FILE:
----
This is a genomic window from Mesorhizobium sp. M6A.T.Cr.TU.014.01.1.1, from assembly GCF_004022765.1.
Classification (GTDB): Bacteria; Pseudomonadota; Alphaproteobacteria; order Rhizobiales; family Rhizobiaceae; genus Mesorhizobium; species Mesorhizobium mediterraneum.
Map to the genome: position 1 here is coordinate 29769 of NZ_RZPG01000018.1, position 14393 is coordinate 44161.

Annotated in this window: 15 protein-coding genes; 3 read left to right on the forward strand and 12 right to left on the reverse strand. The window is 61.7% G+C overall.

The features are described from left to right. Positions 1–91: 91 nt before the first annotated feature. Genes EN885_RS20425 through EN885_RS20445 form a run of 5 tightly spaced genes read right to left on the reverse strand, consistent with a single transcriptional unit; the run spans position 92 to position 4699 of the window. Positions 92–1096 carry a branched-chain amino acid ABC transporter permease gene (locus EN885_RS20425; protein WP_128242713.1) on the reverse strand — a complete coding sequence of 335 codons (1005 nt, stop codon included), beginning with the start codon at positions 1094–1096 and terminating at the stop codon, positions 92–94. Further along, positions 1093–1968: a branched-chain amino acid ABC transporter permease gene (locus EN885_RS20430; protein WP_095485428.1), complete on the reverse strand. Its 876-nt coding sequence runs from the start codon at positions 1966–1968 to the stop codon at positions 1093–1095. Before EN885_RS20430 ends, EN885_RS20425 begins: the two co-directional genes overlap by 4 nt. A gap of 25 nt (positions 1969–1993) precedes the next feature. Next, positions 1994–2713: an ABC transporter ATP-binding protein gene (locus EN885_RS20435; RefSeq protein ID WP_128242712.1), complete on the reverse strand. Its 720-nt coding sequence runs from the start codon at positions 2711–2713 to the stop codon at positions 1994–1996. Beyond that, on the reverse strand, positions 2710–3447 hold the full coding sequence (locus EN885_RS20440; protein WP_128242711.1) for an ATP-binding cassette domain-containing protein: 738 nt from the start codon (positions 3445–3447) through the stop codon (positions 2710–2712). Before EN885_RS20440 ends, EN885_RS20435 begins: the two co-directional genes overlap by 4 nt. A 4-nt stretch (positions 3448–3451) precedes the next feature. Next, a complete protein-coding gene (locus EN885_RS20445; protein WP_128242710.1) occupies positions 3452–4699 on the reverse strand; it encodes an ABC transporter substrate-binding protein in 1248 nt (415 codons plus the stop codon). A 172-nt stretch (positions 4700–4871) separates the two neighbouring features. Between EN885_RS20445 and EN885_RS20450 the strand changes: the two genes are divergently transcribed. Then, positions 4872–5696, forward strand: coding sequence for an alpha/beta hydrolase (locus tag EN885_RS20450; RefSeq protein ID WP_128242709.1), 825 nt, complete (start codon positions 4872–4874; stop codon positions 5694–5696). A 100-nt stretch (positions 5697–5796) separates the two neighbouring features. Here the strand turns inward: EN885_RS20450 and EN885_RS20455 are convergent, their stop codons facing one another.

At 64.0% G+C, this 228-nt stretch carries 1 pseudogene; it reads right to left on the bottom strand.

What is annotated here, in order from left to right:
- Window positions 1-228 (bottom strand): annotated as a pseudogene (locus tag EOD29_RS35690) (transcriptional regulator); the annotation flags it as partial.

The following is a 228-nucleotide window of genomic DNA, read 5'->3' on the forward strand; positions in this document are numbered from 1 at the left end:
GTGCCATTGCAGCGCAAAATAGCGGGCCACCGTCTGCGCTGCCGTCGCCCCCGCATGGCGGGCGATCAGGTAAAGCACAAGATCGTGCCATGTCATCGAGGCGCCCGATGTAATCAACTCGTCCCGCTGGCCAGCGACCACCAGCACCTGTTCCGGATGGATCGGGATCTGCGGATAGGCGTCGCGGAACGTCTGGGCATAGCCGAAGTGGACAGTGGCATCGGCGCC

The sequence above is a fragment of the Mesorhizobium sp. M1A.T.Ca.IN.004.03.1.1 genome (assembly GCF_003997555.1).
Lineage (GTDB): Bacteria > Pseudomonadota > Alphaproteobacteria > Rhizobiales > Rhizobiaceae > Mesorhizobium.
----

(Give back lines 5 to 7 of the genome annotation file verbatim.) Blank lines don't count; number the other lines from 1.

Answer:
The features are described from left to right. Positions 1–91: 91 nt before the first annotated feature. Genes EN885_RS20425 through EN885_RS20445 form a run of 5 tightly spaced genes read right to left on the reverse strand, consistent with a single transcriptional unit; the run spans position 92 to position 4699 of the window. Positions 92–1096 carry a branched-chain amino acid ABC transporter permease gene (locus EN885_RS20425; protein WP_128242713.1) on the reverse strand — a complete coding sequence of 335 codons (1005 nt, stop codon included), beginning with the start codon at positions 1094–1096 and terminating at the stop codon, positions 92–94. Further along, positions 1093–1968: a branched-chain amino acid ABC transporter permease gene (locus EN885_RS20430; protein WP_095485428.1), complete on the reverse strand. Its 876-nt coding sequence runs from the start codon at positions 1966–1968 to the stop codon at positions 1093–1095. Before EN885_RS20430 ends, EN885_RS20425 begins: the two co-directional genes overlap by 4 nt. A gap of 25 nt (positions 1969–1993) precedes the next feature. Next, positions 1994–2713: an ABC transporter ATP-binding protein gene (locus EN885_RS20435; RefSeq protein ID WP_128242712.1), complete on the reverse strand. Its 720-nt coding sequence runs from the start codon at positions 2711–2713 to the stop codon at positions 1994–1996. Beyond that, on the reverse strand, positions 2710–3447 hold the full coding sequence (locus EN885_RS20440; protein WP_128242711.1) for an ATP-binding cassette domain-containing protein: 738 nt from the start codon (positions 3445–3447) through the stop codon (positions 2710–2712). Before EN885_RS20440 ends, EN885_RS20435 begins: the two co-directional genes overlap by 4 nt. A 4-nt stretch (positions 3448–3451) precedes the next feature. Next, a complete protein-coding gene (locus EN885_RS20445; protein WP_128242710.1) occupies positions 3452–4699 on the reverse strand; it encodes an ABC transporter substrate-binding protein in 1248 nt (415 codons plus the stop codon). A 172-nt stretch (positions 4700–4871) separates the two neighbouring features. Between EN885_RS20445 and EN885_RS20450 the strand changes: the two genes are divergently transcribed. Then, positions 4872–5696, forward strand: coding sequence for an alpha/beta hydrolase (locus tag EN885_RS20450; RefSeq protein ID WP_128242709.1), 825 nt, complete (start codon positions 4872–4874; stop codon positions 5694–5696). A 100-nt stretch (positions 5697–5796) separates the two neighbouring features. Here the strand turns inward: EN885_RS20450 and EN885_RS20455 are convergent, their stop codons facing one another.

At 64.0% G+C, this 228-nt stretch carries 1 pseudogene; it reads right to left on the bottom strand.

What is annotated here, in order from left to right: